Network Layout - Non Work Related

Discussion in 'OT Technology' started by Boogieman117, Feb 10, 2007.

  1. Boogieman117

    Boogieman117 PSN: Boogieman117

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    Hey all,

    I need some feedback on how to possible improve the network that's currently established at the Rescue Squad I volunteer at.

    We're paying for basic Comcast cable modem service, using the little black box from Motorola that almost every home has. We have a WRT54G, one wired Ethernet connection and all the rest wireless. We have between 4-10 clients connected daily, doing anything form simple web surfing to gaming and downloading (legally :) ).

    I went and purchased a Linksys switch and a Linksys WAP to increase the wireless range of the network and the switch as a 'bridge' to connect the router to the WAP and provide wired connections for laptop users. In doing so, I'm noticing that the cable modem seems to be cutting out randomly. I did a tracert to a website and found a switch somewhere in the middle that I can ping xxx.xxx.xxx.xxx -t, and get 'real time' monitoring. Sure enough, eventually, the requests timed out. I'm also noticing that the port on the switch that connects it to the router isn't keeping a steady link, telling me that the possibly the LAN connection isn't good either. A wiretest proved that NOT to be the case, as the wires tested cleanly from one end to the other.

    So, I'm thinking the network additions I've built is pulling too hard on the little modem that could. I made a quick draw up on the 'worst case scenario', where all computers that I know of, would be used all at the same time and the network topology that would hold it all.

    PS: The WAP54G in the top left hand corner hasn't been completed yet, so subtract that AP and it's laptops for right now. That will come later. I'm just concerned that the cable modem isn't holding up.

    [​IMG]
     
  2. deusexaethera

    deusexaethera OT Supporter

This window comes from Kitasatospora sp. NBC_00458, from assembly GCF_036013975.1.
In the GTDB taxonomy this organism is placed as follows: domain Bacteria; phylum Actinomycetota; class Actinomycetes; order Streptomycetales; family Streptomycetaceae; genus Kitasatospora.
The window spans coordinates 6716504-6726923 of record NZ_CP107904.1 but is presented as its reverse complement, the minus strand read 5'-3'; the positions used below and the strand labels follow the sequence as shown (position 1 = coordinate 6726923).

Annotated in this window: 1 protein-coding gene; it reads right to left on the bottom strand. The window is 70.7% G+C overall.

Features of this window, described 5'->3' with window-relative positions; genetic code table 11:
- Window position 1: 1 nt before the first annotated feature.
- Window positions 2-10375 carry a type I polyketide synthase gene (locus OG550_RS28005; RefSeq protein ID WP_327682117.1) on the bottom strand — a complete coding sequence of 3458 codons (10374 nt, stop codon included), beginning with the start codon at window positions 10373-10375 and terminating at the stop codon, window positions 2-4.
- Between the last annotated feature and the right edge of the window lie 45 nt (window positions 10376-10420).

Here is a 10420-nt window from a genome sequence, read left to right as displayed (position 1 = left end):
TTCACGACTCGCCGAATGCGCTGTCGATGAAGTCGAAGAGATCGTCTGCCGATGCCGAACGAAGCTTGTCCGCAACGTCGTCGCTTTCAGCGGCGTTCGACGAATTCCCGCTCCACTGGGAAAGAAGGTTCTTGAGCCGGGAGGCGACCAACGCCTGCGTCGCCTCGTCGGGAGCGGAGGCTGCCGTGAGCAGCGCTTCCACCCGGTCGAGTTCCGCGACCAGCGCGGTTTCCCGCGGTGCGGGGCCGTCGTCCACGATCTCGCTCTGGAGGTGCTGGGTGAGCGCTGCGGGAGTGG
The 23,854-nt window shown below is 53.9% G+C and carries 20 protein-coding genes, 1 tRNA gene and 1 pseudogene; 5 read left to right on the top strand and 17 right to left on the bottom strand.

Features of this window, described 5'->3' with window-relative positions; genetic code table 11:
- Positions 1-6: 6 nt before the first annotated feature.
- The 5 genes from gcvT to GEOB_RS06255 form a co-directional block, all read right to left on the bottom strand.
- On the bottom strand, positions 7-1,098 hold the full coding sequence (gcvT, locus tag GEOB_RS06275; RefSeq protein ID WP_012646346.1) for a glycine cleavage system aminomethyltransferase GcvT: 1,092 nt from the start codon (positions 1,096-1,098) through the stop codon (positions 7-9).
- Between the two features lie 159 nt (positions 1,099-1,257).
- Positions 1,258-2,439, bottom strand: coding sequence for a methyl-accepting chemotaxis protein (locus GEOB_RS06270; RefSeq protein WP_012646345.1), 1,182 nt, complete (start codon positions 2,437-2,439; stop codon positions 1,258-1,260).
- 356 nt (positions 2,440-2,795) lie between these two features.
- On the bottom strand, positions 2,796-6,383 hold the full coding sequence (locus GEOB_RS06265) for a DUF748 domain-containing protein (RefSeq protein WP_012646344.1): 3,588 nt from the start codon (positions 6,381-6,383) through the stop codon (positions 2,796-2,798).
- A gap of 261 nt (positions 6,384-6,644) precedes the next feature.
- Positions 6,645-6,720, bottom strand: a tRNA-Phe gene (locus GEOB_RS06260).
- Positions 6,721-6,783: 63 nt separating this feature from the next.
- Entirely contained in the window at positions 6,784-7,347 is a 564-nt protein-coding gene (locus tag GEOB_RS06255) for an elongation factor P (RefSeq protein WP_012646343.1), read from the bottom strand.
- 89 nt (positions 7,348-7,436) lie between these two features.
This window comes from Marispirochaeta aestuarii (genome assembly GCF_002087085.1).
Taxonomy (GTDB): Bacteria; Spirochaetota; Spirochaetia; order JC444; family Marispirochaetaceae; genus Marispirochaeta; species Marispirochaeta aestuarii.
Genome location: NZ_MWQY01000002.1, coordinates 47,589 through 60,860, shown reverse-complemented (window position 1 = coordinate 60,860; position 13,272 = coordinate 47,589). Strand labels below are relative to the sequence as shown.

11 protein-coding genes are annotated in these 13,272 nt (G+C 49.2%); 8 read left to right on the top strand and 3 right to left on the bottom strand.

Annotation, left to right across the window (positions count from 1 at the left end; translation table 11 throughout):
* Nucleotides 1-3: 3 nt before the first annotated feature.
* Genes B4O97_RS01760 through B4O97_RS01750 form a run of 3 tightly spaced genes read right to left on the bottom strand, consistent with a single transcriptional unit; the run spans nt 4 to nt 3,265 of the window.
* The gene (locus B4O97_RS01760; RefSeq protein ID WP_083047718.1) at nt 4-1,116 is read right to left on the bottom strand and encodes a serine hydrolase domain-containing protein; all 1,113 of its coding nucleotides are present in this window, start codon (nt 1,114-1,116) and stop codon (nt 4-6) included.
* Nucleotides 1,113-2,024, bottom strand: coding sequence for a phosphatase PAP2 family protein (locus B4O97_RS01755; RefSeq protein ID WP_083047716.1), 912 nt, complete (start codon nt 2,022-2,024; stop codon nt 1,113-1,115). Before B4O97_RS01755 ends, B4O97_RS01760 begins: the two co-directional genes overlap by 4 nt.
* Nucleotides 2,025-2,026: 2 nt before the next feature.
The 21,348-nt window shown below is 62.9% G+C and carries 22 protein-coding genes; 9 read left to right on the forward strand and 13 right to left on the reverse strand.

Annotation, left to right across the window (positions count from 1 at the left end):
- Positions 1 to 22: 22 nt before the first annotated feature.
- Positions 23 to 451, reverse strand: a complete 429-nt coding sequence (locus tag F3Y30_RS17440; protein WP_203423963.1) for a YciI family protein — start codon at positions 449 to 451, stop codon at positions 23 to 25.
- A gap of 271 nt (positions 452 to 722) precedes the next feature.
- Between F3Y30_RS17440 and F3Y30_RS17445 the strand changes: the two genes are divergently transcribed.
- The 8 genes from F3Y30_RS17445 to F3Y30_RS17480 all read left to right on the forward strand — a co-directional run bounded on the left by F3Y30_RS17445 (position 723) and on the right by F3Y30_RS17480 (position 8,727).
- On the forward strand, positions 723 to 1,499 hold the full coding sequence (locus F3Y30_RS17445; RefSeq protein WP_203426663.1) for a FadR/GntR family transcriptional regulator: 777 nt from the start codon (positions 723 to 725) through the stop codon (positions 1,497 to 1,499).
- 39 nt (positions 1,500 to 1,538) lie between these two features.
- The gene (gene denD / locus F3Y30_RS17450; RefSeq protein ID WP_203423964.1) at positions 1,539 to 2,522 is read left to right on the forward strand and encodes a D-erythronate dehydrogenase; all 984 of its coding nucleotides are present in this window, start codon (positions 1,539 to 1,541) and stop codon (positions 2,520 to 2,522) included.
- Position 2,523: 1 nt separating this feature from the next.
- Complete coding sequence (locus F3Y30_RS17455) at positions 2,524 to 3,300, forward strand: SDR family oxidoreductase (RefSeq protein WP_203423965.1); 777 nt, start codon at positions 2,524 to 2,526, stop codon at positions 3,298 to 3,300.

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    Typical heat-buildup issue. If you're feeling industrious, cut 80mm holes in each of the boxes and attach 80mm computer fans to those holes to increase airflow, then solder the fans' power leads to the power connectors inside each box. If you're not feeling industrious, stick the cable modem and the router in a mini fridge and cut little slots in the insulation to let the cables pass through.

    Get rid of the access points and buy an external high-gain antenna for the router. Get the kind that uses an extension cable to connect to the router, not the kind that screws onto the router directly -- the standalone antennas are the only way to get really kickass range.
     
  3. mobbarley

    mobbarley Active Member

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    Do you mean that the link light flicking on and off when this happens?

    That would mean a dodgey switch/switch port/cable modem. Find the trouble maker and get it replaced.

    Also in your diagram I think the desktops should be connected to the switch not the 54g :big grin:
     
  4. mobbarley

    mobbarley Active Member

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    Ive seen a computer in a bar fridge which became corroded due to the condensation and fell apart in less than 6 months. Fridges + computers :nono:
     
  5. Boogieman117

    Boogieman117 PSN: Boogieman117

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    Industrious I'm not, but unfortunately, the room that the network equipment sits in was about 85F last night. The powers that be decided to crank up the heat last night. I might be able to put a oscillating fan next to the equipment to cool it down a bit.

    The link light flickered on and off on the Ehternet wire that connects the router to the switch. I thought that was a major boo boo, but a wiretest showed otherwise. Also, I'd literally just purchased the switch 4 hours prior, and tested with a ping test from my laptop through the switch to the router on all switch ports with no problem.
     
  6. Peyomp

    Peyomp New Member

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    Replace the router or switch with something that works. There is no reason that a simple appliance cannot handle that load. Your equipment is faulty, or of low quality.
     
    Last edited: Feb 10, 2007
  7. 7960

    7960 New Member

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    :werd:

    just point a fan directly at it and do all this testing again and see what happens.
     
  8. Coottie

    Coottie BOOMER......SOONER OT Supporter

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    I agree with the heat idea but also that the equipment might be faulty. I would address the heat issue first and see if that solves your problems....if not, then I'd start replacing the hardware.